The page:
Get a full competitive analysis framework that’s been real-world tested, and learn the tips and tricks for capturing competitor data and conducting research
You will learn
- The value of running a competitor analysis and how to get your stakeholders on board
- Clear and actionable steps for figuring out who your competitors are
- An easy-to-follow playbook for creating a competitor analysis steeped in research and data
Competitor analysis can be hard.
It’s particularly hard (and confusing and incredibly time-consuming) if you’re relatively new in business. Most of the data is ridiculously difficult to get. Even if you manage to dig something up, you always seem to be left with more questions than answers.
How did they manage to get $10M in funding?
Did that absurdly expensive ad campaign pay off?
Did their CEO leave because things aren’t going well at the company?
What does it all mean?
At least that’s what I felt when I was just getting started with competitive analysis. Whether you’re facing a similar struggle or just aren’t sure where to start, I hope this article will help you navigate through every step of the process.
In this article, I will share the competitive analysis framework my team and I have developed (through weeks of research and dozens of iterations), and give you some tips on where to look for data that isn’t publicly available.
But before we start…
What is competitor analysis?
Competitor analysis is the process of evaluating your competitors’ companies, products, and marketing strategies.
To make your analysis truly useful, it’s important to:
- Pick the right competitors to analyze
- Know which aspects of your competitors’ business are worth analyzing
- Know where to look for the data
- Understand how you can use the insights to improve your own business.
Which brings us to why competitor analysis is worth doing in the first place.
Who can benefit from an analysis framework?
This framework will work well for entrepreneurs, business owners, startup founders, product managers, and marketers.
It covers business metrics, a product analysis, and a marketing assessment, with the marketing bit being a little more in-depth. Feel free to skip certain parts if you’re only interested in one aspect, or better yet, delegate some steps to respective teams if you can.
It doesn’t matter much what kind of product you’re selling or how mature your business is. To use this framework, you may already have a fully functional product, an MVP, or even just a product idea. I’ll be using certain tools to facilitate and automate certain bits of the process. Most of them are either freemium or have a free trial available, so all that you’ll need to invest into the analysis is your own time.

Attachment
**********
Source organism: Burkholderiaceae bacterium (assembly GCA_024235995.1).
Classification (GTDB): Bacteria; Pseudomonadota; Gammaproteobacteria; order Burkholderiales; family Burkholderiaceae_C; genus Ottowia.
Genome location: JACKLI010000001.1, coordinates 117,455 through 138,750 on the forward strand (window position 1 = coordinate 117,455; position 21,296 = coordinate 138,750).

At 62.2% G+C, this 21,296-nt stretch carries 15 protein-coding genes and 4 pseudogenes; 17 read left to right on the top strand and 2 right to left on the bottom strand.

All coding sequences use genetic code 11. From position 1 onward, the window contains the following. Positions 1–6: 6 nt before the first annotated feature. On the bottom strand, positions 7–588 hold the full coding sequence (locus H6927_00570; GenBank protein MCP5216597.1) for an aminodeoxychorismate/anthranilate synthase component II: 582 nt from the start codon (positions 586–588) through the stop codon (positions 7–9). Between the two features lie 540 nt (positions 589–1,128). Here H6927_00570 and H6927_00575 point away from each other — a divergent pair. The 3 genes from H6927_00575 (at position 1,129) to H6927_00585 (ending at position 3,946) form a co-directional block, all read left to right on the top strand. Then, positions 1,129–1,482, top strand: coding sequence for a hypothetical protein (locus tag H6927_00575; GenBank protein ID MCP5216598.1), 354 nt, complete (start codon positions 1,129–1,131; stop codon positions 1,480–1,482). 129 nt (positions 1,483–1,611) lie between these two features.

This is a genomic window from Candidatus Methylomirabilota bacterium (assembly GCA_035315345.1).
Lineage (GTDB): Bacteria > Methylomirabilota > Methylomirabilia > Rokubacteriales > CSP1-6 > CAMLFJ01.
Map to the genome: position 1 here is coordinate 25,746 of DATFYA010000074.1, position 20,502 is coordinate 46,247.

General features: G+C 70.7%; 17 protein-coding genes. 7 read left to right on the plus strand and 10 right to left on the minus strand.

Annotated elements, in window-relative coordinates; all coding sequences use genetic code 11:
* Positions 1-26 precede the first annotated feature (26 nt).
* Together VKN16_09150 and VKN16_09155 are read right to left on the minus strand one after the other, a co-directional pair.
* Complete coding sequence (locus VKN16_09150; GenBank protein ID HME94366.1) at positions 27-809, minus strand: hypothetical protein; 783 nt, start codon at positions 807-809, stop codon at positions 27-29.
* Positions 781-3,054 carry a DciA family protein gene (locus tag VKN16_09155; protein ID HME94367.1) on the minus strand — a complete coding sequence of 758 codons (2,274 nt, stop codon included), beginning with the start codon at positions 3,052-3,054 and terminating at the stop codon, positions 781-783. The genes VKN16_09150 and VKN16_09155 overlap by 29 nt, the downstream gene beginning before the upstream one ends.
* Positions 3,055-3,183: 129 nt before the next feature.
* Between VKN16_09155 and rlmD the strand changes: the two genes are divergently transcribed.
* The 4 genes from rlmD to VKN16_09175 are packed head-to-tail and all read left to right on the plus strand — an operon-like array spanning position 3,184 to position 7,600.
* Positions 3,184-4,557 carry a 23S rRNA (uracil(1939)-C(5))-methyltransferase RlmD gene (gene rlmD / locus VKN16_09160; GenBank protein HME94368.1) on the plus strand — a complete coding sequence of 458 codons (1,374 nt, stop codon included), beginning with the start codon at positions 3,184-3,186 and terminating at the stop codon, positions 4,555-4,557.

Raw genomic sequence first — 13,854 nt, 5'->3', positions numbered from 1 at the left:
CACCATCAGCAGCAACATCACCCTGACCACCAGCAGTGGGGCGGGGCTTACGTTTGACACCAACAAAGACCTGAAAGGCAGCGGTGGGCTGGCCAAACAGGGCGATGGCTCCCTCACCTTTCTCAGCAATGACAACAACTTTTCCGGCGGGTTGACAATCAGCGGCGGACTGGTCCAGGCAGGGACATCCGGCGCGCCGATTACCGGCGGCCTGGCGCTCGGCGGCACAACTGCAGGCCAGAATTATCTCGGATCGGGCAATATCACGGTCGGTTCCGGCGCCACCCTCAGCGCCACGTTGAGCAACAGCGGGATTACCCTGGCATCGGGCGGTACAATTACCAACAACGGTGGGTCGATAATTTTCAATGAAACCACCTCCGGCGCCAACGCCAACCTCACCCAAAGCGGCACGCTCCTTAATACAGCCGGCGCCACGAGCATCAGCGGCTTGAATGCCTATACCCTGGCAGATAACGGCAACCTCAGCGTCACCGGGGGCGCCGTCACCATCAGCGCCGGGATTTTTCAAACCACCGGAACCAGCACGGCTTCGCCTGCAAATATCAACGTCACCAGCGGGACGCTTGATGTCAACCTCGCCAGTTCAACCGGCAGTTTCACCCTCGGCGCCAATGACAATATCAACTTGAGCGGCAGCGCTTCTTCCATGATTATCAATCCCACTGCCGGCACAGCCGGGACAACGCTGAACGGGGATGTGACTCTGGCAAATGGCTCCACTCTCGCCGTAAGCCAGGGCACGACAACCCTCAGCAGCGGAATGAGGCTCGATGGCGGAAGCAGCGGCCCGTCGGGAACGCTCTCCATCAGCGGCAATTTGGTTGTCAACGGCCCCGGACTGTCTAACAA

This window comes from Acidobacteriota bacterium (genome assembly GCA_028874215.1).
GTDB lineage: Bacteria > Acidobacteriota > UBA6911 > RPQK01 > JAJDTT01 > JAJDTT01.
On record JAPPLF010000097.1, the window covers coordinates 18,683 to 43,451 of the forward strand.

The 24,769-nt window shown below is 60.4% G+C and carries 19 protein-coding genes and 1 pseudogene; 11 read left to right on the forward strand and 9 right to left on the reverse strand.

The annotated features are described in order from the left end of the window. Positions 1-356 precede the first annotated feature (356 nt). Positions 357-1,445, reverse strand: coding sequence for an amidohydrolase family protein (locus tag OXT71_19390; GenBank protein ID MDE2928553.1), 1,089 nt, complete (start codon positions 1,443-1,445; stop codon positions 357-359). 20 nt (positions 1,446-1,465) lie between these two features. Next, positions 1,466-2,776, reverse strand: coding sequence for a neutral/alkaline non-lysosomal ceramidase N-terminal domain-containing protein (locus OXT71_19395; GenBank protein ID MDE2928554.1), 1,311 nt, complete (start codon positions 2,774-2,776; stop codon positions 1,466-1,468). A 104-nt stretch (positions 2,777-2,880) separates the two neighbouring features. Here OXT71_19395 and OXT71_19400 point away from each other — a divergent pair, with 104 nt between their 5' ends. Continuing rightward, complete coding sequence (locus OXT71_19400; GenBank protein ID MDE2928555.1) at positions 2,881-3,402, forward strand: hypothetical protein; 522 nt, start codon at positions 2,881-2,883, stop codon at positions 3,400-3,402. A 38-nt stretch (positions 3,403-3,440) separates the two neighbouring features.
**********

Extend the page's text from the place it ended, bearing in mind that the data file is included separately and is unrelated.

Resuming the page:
Why do it?
Done properly, competitive analysis will give you plenty of quantitative and qualitative data to back your own business decisions (and no, I’m not talking about cloning your competitors’ strategies to come up with a second best product, although this can sometimes work ).
Namely, it can help you:
- Develop (or validate) your Unique Value Proposition
- Prioritize your product development by focusing on the aspects of competitors’ products customers value the most
- Improve your product by capitalizing on competitors’ weaknesses customers complain about
- Get benchmarks to measure your growth against
- Uncover market segments that aren’t fully served by competitors
- Create a new product category by identifying gaps between what your competitors offer and what the customers need
Who even are your competitors?
I can sense you rolling your eyes at me, but hear me out.
If you’re serious about competitive analysis, it’s not enough to just evaluate the two Industry Leaders everyone’s talking about (that kind of analysis will likely get you depressed real quick).
The competitors you pick for the analysis determine the insights you’ll get at the end, and the decisions you’ll make, based in part on those insights. That’s why including different kinds of competitors (big and small, direct and indirect) into the analysis is critical if you want the results to be comprehensive.
Here’s a handy way to think about your competition that’s based off of Myk Pono’s classification:
It’s best to include at least one competitor from each category into your analysis to make it truly comprehensive.
Whether you can instantly think of over a dozen competitors or can barely recall five, it’s a good idea to turn to Google or a different a search engine (DuckDuckGo, anyone?) and look up your product category. Examine the products within the top 50 results, along with the ads that are displayed in response to your query — more likely than not, you’ll come across companies you’ve forgotten about, or maybe even learn about a few newcomers.